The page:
Cutting Chinese Imports Punishes U.S. buyers
Rep. Dana Rohrabacher’s opinion column (October 6, 2022) falls into the trade deficit trap that many others do: exports good, imports bad. When he talks about cutting imports from China, who does he think will be hurt? Doesn’t he realize that economically strapped consumers will have fewer choices and pay higher prices? Doesn’t he know that 47.5 percent of total U.S. imports from China are electrical machinery and power generation equipment? U.S. manufacturers needing those inputs could face supply shortages and higher prices – making them less competitive in world markets.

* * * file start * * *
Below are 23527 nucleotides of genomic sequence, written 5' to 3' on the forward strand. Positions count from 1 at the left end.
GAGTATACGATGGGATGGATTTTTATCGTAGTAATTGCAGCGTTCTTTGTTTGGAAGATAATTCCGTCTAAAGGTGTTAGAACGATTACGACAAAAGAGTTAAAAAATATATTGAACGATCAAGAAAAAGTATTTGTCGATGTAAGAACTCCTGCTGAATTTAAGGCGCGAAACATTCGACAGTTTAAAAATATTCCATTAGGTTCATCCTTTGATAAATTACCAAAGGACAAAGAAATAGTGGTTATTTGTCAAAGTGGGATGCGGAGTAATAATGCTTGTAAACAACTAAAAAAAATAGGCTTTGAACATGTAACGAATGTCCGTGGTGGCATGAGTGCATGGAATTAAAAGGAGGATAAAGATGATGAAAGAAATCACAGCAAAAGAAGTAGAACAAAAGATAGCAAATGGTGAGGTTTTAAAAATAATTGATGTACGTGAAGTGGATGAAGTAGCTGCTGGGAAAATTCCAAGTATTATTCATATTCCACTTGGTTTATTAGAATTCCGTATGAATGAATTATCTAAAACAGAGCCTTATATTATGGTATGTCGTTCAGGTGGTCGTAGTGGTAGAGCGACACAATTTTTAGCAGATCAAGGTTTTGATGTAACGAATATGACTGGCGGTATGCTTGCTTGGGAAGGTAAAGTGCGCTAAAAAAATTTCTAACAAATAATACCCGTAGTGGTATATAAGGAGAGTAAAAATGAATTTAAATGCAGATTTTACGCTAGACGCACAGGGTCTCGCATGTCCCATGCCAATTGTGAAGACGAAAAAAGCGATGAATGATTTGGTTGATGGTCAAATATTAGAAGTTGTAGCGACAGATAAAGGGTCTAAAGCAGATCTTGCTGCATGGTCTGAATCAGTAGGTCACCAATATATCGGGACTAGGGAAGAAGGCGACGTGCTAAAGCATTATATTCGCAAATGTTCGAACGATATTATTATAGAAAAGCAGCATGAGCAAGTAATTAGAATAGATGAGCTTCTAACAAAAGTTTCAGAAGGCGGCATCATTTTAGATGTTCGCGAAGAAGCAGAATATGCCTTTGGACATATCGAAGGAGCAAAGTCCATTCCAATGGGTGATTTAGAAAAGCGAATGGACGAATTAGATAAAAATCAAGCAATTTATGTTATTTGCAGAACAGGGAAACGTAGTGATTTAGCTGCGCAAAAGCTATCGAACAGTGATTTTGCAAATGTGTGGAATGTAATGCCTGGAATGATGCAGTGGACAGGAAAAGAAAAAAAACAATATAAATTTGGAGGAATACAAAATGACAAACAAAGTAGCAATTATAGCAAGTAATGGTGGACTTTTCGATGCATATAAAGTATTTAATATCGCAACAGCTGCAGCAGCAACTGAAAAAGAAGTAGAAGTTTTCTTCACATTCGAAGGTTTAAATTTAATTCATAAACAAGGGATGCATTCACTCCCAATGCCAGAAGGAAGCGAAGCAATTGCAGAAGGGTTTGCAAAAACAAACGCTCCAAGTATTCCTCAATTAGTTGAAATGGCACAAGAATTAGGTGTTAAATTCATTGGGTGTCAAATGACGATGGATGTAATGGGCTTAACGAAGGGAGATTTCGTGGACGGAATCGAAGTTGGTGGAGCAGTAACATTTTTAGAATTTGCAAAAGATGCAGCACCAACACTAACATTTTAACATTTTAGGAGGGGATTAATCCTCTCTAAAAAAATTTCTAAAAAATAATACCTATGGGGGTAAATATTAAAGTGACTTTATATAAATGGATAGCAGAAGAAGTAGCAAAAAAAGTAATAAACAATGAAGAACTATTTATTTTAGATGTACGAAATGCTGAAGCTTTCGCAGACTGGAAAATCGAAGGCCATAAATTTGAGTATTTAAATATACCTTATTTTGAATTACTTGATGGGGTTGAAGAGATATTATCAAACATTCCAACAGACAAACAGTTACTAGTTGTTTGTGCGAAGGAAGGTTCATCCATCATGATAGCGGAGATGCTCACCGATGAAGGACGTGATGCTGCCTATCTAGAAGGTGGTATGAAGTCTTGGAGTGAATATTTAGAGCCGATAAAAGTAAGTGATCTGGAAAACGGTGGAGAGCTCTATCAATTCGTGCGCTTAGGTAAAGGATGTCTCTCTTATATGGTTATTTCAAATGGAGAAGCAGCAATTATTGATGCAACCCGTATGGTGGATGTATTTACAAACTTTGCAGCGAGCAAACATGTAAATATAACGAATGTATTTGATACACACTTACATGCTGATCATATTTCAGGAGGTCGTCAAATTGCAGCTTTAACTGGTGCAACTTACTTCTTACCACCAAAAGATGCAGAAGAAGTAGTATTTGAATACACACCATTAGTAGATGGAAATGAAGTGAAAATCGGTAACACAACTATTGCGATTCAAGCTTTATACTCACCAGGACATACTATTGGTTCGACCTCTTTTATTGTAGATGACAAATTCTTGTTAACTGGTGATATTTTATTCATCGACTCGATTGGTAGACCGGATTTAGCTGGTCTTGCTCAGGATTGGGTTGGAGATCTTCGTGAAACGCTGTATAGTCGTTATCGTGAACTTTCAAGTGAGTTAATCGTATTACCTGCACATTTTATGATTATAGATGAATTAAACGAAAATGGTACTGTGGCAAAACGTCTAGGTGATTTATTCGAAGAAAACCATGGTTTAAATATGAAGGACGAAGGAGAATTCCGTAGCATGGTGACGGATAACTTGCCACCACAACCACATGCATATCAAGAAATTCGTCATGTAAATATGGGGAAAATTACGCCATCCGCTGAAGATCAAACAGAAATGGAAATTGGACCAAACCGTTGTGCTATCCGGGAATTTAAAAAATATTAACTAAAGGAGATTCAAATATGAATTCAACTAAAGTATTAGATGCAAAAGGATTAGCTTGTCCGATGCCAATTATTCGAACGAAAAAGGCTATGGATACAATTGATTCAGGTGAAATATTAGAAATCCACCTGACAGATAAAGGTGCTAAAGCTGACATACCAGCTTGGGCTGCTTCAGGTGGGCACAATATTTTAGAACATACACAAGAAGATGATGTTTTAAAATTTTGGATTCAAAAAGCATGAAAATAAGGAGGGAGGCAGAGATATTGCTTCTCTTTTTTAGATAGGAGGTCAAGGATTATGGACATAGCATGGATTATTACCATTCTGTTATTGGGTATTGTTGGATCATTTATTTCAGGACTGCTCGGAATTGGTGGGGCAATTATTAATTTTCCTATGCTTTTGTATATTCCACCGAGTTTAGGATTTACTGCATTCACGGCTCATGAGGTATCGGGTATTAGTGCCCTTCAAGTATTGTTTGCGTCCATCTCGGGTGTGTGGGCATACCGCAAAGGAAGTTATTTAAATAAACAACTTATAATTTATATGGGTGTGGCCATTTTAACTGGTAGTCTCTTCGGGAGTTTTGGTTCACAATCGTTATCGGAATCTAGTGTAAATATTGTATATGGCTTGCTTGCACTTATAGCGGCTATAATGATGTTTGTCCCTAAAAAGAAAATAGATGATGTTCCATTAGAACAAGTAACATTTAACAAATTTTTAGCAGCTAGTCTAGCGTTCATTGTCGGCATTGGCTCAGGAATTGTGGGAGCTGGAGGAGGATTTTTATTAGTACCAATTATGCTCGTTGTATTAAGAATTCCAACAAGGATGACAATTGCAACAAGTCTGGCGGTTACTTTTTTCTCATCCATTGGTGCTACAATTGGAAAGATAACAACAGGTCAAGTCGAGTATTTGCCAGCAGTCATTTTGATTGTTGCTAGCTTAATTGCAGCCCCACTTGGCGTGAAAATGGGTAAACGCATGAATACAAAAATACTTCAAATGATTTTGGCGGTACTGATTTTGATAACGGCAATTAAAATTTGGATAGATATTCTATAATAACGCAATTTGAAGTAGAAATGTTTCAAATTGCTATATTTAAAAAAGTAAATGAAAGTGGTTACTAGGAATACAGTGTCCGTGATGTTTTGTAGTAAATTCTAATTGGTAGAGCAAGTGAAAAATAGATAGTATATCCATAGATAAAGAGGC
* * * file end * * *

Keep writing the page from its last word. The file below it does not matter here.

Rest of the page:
Mr. Rohrabacher’s own state of California might suffer if the U.S. adopts protectionist policies and China retaliates. In 2010, China was California’s third largest export market, with exports to China totaling $12.4 billion, a significant increase from the year before. Why potentially penalize California and jobs in Mr. Rohrabacher’s state with misguided anti-China policies?
No one is saying that China doesn’t need to change its currency practices and deal with human rights issues. But policymakers should think twice before resorting to protectionist policies that are likely to worsen our economic future.